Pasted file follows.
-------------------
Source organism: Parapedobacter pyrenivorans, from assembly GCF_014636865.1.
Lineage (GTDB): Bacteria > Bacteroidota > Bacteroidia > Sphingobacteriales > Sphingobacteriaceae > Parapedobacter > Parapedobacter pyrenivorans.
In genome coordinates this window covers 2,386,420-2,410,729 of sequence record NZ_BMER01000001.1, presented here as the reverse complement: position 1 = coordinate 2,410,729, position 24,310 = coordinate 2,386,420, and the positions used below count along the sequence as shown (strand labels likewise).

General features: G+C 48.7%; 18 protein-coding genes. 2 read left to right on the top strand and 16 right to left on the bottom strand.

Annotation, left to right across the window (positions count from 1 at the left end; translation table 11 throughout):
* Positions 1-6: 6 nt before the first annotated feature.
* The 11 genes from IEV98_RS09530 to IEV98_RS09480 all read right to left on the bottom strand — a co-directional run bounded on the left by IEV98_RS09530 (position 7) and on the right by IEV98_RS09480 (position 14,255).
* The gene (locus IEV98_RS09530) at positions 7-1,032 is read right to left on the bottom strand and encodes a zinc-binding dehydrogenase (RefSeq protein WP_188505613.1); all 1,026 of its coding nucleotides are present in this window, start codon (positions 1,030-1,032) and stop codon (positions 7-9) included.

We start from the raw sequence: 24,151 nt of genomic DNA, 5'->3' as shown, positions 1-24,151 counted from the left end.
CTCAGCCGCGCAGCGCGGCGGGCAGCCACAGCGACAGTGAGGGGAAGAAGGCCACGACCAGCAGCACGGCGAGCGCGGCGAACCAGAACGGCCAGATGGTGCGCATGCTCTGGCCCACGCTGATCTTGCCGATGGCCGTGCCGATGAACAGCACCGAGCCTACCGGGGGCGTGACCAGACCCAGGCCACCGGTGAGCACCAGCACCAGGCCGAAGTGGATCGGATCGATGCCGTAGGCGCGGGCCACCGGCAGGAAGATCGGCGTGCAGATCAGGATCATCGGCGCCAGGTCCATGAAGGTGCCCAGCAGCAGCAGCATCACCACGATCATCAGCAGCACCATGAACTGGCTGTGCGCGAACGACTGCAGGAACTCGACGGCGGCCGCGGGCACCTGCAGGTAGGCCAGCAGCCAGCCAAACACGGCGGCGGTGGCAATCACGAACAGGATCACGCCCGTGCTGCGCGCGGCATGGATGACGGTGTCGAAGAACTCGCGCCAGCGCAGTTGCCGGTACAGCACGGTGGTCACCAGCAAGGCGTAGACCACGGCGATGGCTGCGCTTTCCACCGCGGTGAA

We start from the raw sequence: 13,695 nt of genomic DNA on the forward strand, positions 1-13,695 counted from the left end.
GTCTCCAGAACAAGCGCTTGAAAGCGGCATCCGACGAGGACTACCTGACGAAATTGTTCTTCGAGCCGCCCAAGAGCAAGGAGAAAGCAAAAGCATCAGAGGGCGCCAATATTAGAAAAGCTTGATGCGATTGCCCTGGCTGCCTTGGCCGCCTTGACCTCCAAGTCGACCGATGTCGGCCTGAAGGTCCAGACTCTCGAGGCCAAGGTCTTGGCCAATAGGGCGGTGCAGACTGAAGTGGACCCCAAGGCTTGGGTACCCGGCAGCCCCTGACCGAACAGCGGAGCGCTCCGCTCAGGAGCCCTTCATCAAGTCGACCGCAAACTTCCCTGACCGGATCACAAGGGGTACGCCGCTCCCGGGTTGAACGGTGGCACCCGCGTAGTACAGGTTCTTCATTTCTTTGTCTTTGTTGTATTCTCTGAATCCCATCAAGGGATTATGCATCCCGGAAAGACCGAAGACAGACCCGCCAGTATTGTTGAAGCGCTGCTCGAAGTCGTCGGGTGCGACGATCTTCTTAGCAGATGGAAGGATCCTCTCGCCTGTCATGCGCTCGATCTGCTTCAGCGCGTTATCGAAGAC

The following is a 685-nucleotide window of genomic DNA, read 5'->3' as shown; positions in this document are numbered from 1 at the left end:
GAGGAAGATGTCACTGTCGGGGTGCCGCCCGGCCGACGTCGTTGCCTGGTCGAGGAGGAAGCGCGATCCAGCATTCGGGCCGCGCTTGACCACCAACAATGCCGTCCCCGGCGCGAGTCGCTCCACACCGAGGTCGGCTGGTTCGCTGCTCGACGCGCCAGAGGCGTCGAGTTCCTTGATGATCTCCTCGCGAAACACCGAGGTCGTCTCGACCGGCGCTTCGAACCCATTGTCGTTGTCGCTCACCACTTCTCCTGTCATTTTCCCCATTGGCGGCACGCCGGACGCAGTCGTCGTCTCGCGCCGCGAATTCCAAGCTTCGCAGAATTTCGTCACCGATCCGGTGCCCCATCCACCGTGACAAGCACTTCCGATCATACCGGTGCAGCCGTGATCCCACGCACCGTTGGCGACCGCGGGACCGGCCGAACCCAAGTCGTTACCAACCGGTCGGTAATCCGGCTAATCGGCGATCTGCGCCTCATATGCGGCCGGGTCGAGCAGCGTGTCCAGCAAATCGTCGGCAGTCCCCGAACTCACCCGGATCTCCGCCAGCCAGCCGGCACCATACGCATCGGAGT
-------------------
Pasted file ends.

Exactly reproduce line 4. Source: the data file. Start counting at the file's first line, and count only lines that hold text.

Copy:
General features: G+C 48.7%; 18 protein-coding genes. 2 read left to right on the top strand and 16 right to left on the bottom strand.